I had the opportunity to visit Taiwan back in 2007. After I completed my study abroad courses in Tokyo, one of my really good friends invited to show me around Taiwan.
I loved Taiwan and I would definitely go back. It reminded me of the Philippines: the same smells, same heat and humidity, same friendliness and hospitality of its people. My friend and I traveled up and down the country where we did a lot of shopping and sightseeing, but primarily a whole lot of eating. I probably gained at least 5 pounds during that week long stay.
I really enjoyed the night markets. I even liked the fried stinky tofu! And like everyone says, it’s easy to find the vendors selling it, all you have to do it close your eyes and follow your nose.
For part of the trip, my friend’s relatives graciously let us stay at their house. They lived within walking distance of an 85 Degrees location. That was my first introduction to 85 Degrees. I was immediately hooked. I was in love with all their baked goods and delicate cakes.
Since then, 85 Degrees has opened a handful of locations outside of Taiwan. Luckily, there are three outposts in Southern California.
The first location popped up in Irvine and it was (and still is) a big hit. I would drive the 40 plus miles from LA at least twice a month. I would endure the crazy long lines for their freshly baked breads. As of recently, they’ve opened two other locations in Rowland Heights and West Covina. Good thing that my parents’ live in close proximity to both stores. Now, I can have my bread and coffee fix every time I visit the folks.
To be honest, I didn’t like sea salt coffee the first time I ordered it. I only got it because I was told it was their most popular drink. The amount of cream they ladled into the cup scared me; I didn’t want to mix it into the rest of the coffee. Needless to say, it wasn’t very good without the cream. I eventually ordered it again. This time, I shook the coffee and salted cream together and BAM! My eyes lit up and my taste buds did a little dance.
Sure, it may sound strange and weird to add salt to your coffee, but its actually is a terrific match. The added salt diminishes the bitter flavors and highlight the rest of the coffee notes. Try adding a pinch of salt next time you drink black coffee. You’ll notice a difference.
I’m a big fan of salt in general. Salt makes every taste better. It makes beef taste beefier, butter taste butterier, its one of the building blocks of flavor.
I’m picky when it comes to iced coffee. I can’t stand it when the ice cubes melt and dilute my drink. To prevent such happenings, I have learned make frozen coffee cubes ahead of time.
When making iced coffee, I prefer to cold brew. I use a 3.5 liter Cambro food container. Pour in 3 quarts of cold filtered water.
I warm up the coffee beans in the microwave for a couple of seconds before I roughly grind them. Warming the beans helps to release the oils and flavors of the coffee bean. Pour the grounds into the water and stir until the grounds are soaked and distributed. Cover with a lid and let sit at room temperature for at least 8 hours. I like to let mine sit for a full 24 hours.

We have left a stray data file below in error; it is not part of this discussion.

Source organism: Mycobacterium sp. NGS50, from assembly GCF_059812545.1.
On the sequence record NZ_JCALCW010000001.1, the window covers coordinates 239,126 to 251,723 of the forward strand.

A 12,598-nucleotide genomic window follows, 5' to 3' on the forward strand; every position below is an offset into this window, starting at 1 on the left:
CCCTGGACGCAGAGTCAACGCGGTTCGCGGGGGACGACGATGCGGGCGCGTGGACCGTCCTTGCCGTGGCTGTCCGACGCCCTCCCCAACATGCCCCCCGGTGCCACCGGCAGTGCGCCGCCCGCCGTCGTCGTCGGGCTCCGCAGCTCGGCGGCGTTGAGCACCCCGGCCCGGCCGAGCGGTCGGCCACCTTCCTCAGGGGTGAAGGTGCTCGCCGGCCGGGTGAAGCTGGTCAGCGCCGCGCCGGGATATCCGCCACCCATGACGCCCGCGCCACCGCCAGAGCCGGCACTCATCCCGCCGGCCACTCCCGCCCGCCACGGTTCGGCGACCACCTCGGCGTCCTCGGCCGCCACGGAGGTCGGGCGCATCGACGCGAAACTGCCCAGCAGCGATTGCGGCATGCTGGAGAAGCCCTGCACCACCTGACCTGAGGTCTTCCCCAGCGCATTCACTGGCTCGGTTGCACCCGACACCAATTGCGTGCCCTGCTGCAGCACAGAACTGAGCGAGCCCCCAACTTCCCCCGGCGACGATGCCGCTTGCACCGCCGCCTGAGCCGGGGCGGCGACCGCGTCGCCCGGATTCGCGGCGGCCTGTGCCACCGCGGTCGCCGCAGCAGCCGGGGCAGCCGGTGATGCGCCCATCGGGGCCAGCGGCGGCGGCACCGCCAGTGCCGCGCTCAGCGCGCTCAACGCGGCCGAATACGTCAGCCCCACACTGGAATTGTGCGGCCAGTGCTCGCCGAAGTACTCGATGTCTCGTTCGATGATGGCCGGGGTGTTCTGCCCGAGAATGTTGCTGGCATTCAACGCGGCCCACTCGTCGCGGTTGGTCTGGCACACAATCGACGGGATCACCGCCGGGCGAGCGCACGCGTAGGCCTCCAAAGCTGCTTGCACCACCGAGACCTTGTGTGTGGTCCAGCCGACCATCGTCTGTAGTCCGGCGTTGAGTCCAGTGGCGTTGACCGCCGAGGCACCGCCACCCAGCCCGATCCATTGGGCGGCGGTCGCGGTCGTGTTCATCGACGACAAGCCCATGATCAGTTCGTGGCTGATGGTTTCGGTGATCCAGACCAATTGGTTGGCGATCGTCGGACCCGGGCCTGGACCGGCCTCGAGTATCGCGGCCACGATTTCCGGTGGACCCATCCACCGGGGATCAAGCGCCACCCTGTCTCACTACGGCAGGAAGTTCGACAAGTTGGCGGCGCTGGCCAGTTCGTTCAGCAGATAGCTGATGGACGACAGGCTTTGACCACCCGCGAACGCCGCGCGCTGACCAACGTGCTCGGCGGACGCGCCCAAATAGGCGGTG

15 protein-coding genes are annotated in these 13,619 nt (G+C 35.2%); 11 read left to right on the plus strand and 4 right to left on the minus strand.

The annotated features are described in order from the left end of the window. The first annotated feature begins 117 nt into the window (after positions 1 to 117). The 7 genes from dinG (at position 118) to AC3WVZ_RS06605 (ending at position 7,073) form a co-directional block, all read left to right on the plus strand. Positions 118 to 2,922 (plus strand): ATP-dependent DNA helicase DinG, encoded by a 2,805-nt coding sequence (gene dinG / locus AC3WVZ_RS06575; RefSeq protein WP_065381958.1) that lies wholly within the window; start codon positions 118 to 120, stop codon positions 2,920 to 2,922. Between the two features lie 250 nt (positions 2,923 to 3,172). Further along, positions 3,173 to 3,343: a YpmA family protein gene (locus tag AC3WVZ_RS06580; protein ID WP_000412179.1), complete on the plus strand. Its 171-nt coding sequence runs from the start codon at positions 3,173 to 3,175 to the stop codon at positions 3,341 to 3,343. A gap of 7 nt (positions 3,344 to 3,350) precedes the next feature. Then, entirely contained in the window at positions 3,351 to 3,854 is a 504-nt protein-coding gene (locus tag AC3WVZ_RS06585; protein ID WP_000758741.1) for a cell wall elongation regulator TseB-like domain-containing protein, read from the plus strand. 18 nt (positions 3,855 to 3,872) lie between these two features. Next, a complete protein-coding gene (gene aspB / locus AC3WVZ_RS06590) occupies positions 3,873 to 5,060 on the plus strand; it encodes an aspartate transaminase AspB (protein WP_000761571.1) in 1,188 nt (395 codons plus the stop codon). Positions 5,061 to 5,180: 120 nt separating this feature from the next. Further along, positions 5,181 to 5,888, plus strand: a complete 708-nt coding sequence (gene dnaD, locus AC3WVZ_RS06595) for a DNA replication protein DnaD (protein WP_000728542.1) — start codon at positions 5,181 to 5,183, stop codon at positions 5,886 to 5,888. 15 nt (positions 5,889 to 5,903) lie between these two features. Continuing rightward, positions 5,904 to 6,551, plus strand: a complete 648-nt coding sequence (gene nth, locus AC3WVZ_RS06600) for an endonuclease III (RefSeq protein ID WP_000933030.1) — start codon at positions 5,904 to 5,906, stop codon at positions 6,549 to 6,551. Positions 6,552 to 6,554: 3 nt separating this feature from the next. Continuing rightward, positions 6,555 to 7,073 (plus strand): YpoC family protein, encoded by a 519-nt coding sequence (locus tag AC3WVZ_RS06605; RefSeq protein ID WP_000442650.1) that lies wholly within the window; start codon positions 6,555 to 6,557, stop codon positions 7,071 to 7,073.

Once the coffee is ready, strain out the coffee grounds. I start with a mesh strainer to get rid of the big chunks, then I proceed using coffee filters to clean the rest of the coffee. Store coffee in the fridge until ready to use.
Simple syrups wins over regular granulated sugar; With simple syrup you don’t have to wait for the sugar to dissolve into the drink. Simple syrup can be easily made by boiling a one to one ratio of water and sugar. Cool it down and store it in the fridge for a long time. If you want to get really fancy, you can make a simple syrup using turbinado sugar ( Intelligentsia does that).
Whipping the cream can be done by hand using a whisk. Pour the cream and salt in a medium size bowl and start whisking. Whisk just before soft peaks once the cream has slightly thickened and increased in volume. One thing I’ll never forget from my first kitchen job–cream whips best when cold.
Once you have all your components ready, start assembling! Place frozen coffee cubes in the glass, followed by the cold coffee and simple syrup. Stir it around and make sure the sweetness is to your liking. For the last step (and best part), scoop enough whipped sea salt cream to cover the coffee. Dust with a little cocoa powder to make it look pretty and stir it up. And of course, enjoy!
Sea Salt Coffee
Yield: 3 quarts coffee
Cold Brewed Coffee:
- 6 oz coffee beans, freshly ground
- 3 quarts filtered cold water
- 2 cups water
- 2 cups granulated sugar
Sea Salt Cream:
- 1 cup heavy cream, cold
- 1/2 tsp finely ground sea salt, or more if you’d like it stronger
Cold Brewed Coffee:
1. Find a large container with a lid, I use a 3.5 liter Cambro food container. Pour in 3 quarts of cold distilled water.
2. Warm up the coffee beans in the microwave for 10-15 seconds to release oils and flavors of the beans. Roughly ground beans in grinder or food processor. Pour grounds into water and stir until the grounds are soaked and distributed. I find it best not to finely grind the beans because it’s harder and more time-consuming to filter later.
3. Cover with lid and let sit at room temperature for 24 hours.
4. Strain out the coffee grounds. I start with a mesh strainer to get rid of larger pieces. Then I proceed using coffee filters set over the strainer to clean the rest of the coffee.
5. Store coffee in fridge until ready to use. If you’d like, make frozen coffee cubes in ice cube tray.
1. Combine water and sugar in a medium saucepot. Bring to boil until sugar has fully dissolved. Let cool and transfer to a container with a lid. Chill in fridge until ready to use.
Sea Salt Cream:
1. Whisk together cold cream and salt in a medium bowl. Whisk until soft peaks, just until cream has thickened and increased in volume. Keep cold and covered until ready to use.
inspired by 85 Degrees Bakery Cafe